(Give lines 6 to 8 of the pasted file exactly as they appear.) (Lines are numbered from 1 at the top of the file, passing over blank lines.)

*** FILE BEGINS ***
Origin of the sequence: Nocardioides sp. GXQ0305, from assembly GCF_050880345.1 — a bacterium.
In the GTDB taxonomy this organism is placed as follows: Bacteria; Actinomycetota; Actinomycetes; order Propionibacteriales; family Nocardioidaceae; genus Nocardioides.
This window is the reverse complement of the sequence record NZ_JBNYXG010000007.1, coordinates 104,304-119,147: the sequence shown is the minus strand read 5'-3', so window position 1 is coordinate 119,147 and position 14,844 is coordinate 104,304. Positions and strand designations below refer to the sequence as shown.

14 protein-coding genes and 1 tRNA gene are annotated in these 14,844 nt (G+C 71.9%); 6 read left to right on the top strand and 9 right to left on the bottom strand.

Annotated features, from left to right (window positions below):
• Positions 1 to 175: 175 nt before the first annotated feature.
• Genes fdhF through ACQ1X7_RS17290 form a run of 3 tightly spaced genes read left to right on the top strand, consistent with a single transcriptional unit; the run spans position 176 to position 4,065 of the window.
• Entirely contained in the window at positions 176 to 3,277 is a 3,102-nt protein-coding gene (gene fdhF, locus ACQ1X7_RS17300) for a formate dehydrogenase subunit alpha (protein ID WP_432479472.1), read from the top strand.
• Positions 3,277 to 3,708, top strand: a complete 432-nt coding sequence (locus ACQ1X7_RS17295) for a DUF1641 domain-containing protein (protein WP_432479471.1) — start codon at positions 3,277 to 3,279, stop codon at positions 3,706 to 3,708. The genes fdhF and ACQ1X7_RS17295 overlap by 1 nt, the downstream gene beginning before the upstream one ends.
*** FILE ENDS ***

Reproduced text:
• Positions 1 to 175: 175 nt before the first annotated feature.
• Genes fdhF through ACQ1X7_RS17290 form a run of 3 tightly spaced genes read left to right on the top strand, consistent with a single transcriptional unit; the run spans position 176 to position 4,065 of the window.
• Entirely contained in the window at positions 176 to 3,277 is a 3,102-nt protein-coding gene (gene fdhF, locus ACQ1X7_RS17300) for a formate dehydrogenase subunit alpha (protein ID WP_432479472.1), read from the top strand.